When members of the board decided to take their case to Rome, one priest cautioned Burke that it was a futile endeavor, she said.
“You’ll never get to Rome,” she recalls him telling her. “If you mention you’re going to Rome to the bishops’ conference, they’ll put the clamps on it.”
Still, they persisted and when in January 2004, they entered into the Holy Office, as the congregation was long known, they came with “files on bishops and priests we knew about, but we speculated he didn’t know,” Burke said of Ratzinger.
“When the meeting began, we just kind of took charge. And it was obvious he didn’t get half the information that he should have,” she added, saying that many U.S. bishops’ weren’t sending proper information to Rome.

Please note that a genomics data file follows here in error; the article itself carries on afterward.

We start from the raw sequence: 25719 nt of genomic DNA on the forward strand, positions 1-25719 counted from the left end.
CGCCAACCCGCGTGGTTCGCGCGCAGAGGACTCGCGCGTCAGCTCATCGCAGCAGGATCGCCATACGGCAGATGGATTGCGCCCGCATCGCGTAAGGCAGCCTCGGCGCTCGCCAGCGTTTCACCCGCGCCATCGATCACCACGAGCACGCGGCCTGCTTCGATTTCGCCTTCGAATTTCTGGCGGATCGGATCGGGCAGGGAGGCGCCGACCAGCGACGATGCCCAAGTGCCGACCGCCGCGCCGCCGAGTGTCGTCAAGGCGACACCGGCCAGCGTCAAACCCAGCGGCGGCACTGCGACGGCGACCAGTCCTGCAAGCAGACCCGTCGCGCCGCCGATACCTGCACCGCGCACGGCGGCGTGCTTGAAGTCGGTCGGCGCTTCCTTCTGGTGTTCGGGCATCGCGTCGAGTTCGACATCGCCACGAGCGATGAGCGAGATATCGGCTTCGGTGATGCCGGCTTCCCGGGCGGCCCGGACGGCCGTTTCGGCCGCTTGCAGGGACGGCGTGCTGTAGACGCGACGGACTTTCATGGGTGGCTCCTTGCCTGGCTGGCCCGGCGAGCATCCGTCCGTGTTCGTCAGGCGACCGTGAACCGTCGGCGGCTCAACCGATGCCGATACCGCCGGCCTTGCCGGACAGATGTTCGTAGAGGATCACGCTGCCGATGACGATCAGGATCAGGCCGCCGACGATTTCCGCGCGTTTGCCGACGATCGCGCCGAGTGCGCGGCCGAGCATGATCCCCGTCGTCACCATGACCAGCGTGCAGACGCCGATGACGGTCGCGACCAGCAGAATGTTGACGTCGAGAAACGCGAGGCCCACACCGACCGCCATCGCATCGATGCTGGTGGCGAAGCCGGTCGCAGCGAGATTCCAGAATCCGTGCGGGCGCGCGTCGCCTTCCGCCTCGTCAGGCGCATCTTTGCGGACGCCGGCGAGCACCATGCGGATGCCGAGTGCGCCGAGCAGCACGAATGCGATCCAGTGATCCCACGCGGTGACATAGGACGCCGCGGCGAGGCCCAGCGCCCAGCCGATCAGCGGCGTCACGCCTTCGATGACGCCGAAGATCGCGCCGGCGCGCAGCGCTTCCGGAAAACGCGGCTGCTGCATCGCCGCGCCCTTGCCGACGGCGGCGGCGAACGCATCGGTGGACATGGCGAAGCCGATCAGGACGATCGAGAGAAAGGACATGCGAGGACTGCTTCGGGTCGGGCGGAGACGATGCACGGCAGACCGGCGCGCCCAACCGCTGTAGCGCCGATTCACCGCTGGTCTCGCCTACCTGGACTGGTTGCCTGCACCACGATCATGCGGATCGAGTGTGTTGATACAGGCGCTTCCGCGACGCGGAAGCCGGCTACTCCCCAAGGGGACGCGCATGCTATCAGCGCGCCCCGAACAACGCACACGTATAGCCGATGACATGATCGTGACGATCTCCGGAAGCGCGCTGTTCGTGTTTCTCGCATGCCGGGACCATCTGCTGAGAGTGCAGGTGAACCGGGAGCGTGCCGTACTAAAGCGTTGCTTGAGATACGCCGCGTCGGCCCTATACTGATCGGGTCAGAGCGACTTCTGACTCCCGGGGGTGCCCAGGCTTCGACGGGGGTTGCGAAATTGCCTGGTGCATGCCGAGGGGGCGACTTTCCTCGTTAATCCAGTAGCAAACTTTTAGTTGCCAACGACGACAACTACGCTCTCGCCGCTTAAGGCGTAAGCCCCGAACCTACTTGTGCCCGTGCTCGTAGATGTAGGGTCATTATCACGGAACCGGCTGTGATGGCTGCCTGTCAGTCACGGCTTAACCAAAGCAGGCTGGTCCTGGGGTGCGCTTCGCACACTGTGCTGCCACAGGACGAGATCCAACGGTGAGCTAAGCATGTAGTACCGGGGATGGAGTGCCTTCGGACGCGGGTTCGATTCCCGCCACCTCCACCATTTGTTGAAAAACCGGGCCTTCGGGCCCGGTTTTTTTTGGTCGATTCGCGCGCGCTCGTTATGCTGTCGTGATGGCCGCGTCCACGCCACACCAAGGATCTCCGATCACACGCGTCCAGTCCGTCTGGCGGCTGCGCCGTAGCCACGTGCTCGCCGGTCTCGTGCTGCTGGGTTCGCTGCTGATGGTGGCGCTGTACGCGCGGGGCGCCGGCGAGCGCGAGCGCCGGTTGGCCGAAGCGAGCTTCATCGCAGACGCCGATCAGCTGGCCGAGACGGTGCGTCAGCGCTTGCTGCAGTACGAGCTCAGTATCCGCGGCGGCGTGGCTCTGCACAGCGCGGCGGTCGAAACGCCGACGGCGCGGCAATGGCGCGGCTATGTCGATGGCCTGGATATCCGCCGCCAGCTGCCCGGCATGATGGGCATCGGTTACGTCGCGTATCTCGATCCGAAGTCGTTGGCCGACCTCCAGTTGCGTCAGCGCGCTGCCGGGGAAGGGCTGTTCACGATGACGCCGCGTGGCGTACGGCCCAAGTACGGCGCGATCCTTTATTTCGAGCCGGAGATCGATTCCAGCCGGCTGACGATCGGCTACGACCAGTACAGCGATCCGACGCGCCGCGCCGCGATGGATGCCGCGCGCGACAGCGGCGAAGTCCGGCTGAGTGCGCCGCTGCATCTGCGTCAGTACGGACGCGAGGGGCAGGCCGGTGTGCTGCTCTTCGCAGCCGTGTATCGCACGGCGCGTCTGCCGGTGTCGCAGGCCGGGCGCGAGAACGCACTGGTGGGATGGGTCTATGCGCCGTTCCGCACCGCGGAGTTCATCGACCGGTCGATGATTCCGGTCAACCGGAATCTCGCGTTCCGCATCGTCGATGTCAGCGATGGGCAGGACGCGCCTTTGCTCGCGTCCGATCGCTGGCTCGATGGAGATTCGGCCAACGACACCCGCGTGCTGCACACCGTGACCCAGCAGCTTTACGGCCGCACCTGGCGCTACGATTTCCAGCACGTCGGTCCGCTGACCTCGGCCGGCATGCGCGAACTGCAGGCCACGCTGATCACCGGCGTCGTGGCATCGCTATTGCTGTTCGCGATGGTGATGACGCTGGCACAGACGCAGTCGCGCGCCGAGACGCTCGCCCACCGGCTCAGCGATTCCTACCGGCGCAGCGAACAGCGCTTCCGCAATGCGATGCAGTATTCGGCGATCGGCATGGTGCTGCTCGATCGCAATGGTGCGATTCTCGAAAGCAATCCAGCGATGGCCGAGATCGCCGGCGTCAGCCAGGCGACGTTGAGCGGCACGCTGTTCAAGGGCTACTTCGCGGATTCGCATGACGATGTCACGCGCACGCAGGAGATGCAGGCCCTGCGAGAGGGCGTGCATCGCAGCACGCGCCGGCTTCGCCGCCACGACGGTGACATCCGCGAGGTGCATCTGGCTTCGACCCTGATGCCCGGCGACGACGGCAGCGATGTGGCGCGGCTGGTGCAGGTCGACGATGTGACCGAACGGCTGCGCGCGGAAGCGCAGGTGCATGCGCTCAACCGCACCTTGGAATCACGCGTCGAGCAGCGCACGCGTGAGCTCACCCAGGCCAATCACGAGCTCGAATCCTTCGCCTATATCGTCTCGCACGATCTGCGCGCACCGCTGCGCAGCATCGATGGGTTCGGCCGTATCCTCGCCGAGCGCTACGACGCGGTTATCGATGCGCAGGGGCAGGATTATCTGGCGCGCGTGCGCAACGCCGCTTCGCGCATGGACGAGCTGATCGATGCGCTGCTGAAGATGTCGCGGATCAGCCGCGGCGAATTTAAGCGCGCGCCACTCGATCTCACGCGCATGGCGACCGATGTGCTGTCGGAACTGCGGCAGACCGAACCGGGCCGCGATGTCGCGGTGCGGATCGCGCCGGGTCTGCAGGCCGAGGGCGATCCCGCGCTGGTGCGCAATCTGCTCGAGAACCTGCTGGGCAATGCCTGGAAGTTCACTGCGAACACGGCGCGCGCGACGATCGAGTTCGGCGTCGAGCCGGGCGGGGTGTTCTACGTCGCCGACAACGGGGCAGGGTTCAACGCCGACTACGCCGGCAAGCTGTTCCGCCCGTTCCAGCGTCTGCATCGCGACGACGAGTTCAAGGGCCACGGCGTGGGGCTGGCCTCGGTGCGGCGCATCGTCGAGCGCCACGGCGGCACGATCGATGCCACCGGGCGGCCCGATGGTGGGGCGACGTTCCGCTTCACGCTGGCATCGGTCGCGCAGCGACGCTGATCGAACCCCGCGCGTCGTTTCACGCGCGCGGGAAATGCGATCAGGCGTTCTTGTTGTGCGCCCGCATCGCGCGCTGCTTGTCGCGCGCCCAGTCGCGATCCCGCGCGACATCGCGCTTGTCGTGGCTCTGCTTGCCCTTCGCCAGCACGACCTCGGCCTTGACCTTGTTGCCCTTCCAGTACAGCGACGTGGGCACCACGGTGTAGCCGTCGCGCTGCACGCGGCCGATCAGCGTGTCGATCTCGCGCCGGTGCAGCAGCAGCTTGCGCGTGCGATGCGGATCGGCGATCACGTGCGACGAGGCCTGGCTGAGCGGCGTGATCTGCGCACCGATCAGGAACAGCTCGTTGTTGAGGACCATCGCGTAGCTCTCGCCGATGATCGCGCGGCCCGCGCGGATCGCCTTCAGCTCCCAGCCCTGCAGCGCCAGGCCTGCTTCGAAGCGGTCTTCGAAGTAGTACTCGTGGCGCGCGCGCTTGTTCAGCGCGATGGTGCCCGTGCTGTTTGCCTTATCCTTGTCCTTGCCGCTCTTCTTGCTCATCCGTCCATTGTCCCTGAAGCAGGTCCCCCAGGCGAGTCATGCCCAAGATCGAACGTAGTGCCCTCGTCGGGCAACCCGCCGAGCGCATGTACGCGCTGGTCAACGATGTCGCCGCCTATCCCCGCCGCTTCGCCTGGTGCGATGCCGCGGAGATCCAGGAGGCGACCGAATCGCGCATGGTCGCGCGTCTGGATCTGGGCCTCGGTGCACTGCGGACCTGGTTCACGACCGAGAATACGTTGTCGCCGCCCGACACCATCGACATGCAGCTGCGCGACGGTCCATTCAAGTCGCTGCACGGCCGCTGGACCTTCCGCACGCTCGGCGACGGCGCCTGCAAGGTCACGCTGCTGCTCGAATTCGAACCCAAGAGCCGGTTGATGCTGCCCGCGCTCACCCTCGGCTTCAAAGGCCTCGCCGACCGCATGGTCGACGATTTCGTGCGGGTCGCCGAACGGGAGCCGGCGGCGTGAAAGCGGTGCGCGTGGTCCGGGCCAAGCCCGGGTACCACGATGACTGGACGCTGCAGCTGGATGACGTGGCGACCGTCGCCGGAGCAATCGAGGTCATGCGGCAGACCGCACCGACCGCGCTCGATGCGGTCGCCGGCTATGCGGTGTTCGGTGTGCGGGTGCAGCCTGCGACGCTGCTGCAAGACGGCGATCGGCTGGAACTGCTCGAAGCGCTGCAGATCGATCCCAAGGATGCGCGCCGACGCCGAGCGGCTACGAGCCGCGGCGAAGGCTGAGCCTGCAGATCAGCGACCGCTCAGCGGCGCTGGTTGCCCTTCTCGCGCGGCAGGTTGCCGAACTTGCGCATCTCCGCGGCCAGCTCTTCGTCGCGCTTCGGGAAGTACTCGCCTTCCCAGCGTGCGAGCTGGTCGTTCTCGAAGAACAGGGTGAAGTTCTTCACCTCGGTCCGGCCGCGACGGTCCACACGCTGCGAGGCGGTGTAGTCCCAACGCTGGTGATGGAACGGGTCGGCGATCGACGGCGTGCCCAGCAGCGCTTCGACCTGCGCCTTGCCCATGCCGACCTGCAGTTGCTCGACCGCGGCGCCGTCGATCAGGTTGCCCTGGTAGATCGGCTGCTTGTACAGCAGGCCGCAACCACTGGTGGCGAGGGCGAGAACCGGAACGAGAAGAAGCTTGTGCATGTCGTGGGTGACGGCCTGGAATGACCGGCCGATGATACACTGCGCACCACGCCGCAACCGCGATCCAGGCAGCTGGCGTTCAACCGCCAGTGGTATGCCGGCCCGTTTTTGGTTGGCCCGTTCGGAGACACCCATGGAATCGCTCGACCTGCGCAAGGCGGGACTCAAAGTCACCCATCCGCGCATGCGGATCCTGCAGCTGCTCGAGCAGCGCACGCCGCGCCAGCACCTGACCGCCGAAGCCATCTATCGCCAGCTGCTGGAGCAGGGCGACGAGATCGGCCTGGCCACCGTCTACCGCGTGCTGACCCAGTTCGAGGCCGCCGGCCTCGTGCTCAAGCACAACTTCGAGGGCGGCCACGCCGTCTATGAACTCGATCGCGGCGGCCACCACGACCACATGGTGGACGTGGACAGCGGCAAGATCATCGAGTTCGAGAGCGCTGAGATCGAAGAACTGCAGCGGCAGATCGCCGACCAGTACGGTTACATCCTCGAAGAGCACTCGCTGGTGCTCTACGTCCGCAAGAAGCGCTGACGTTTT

After going through a series of cases, Burke said Ratzinger intently listened for over two hours, careful not to show too much emotion, but occasionally bowing his head in disbelief, and then eventually asking how he could help.
“None of us on the board are wallflowers,” she said, highlighting that the board was made-up of well-known lawyers and business professionals. “No one was going to jeopardize their reputation and simply say ‘yes, your eminence.’ ”
“We told him we wanted some fraternal correction,” said Burke, who said they asked Ratzinger to send a letter to every U.S. bishop asking them to adhere to the charter and cooperate with the Review Board.
One month later, in February 2004, Ratzinger did just that, sending a letter to each U.S. bishop urging their cooperation. (Today, that letter and Burke’s other records are in DePaul University’s archives).